9 Sep 2013: Coursera che sera, sera
20 minutes first thing: 300 lowrise steps (a lot of pain at first), 100 movements without weights. Physio later today in all probability.
Have started Coursera MOOC (Massively Online Open Courseware): my trial class is Modern American Poetry. I shall need to manage expectations and not even try to overwhelm the class with my so-called brilliance: it is a reality distortion field that sucks the air out of the room, to use two metaphors (more precisely a simile and a metaphor); it creates resentment.
My main Coursera goal is to get a certificate for each class I take and this means quite a lot of boring work. It appears that the business model for Coursera is the crowd-sourcing of the testing of courseware so it can then be sold to universities and used in for-credit classes. Nothing is free, and the simultaneous benefit of a class and a piece of paper (that can be used to get jobs teaching creative writing in this class’ case) means I will get minimal access to poet and teacher Al Filreis at Penn.
I will be graded by my so-called peers and I am such a butt-awful snob that this could be a Coriolanus level disaster, meliorated only by my seeing it from far off this time. But I really hate it when the father-teacher abandons me to the siblings.
We start this week, however, with two poets I know and love: Emily Dickinson the introvert who like Rosalinde (As You Like It) doesn’t see the value of travel and Walt “Walt” Whitman who roars about and never met a man he didn’t like, who has wide sympathies. Emily would not use Facebook, Walt Whitman would love it. So while I love Emily the Ds poetry (many tough extravert guys strangely do) and while I can even pastiche it, Walt Whitman is for me in many ways more fundamental.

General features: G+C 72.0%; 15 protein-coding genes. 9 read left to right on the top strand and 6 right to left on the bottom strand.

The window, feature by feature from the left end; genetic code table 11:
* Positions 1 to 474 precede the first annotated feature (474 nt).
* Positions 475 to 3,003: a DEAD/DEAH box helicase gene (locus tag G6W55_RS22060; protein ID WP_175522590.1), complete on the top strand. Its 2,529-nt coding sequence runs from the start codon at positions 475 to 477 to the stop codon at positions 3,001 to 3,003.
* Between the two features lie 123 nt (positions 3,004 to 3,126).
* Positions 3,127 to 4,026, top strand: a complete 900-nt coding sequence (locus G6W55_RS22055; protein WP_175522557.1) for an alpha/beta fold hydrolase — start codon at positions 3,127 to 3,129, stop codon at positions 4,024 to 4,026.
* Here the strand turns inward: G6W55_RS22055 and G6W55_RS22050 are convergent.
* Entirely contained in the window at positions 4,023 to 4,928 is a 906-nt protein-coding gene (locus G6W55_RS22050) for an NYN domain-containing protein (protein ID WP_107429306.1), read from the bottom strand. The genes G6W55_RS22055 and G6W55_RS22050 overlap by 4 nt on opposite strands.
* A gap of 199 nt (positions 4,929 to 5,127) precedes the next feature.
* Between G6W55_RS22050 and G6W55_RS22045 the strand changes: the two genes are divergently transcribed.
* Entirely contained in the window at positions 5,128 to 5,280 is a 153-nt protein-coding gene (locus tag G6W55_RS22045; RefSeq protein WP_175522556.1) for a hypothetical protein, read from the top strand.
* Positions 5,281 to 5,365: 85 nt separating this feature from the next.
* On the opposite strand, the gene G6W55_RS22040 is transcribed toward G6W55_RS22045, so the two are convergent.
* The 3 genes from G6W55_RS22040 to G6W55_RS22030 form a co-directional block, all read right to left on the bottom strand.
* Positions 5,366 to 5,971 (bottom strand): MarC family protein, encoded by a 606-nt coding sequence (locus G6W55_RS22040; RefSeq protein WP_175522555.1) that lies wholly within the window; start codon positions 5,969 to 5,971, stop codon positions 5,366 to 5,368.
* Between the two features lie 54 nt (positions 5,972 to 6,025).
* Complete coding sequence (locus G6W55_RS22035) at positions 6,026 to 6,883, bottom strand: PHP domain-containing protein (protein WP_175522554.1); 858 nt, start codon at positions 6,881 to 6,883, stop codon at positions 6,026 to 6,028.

Meantime, my self-administered, pre-Coursera class in Kant, the ewige Kant class which like a constructive infinity or ABD PhD stretches out before me fading into the distance, since I haven’t yet, objectively speaking, understood the Transcendental deduction nor grokked the whole better than Heidegger or Strawson. What the heck, it’s fun.
My reading of Johansen by comparison as easy as pie as his magnificent chapters pass in review. I’m on Plato and shall be reading some dialogs as part of the “course”. I always get the sense when re-reading the Republic that it (philosophy) is all here in the sense that all remaining philosophy can be found in the Republic.
It is possible to overemphasize this. I was very glad to read Rawls and not Plato at that one class I was privileged to take at Princeton in political philosophy: yet Rawls is but a refinement of Plato in so many ways: the Rawlsian upper crust, whose income increase benefits the least well off with public libraries, public pools, and the Ginza mall in the poor community of Tin Shui Wai, can be considered a Guardian class. Indeed, I thought that the Yuppies were going to constitute a public-spirited Guardian caste. I was wrong.
The Guardians have left their posts.
Flit in and out of the desert temple,
Ravenous for soulmeat,
And brother feeds on brother,
A pile of books for sale with loose cigarettes, tobacco dust, chicken offal.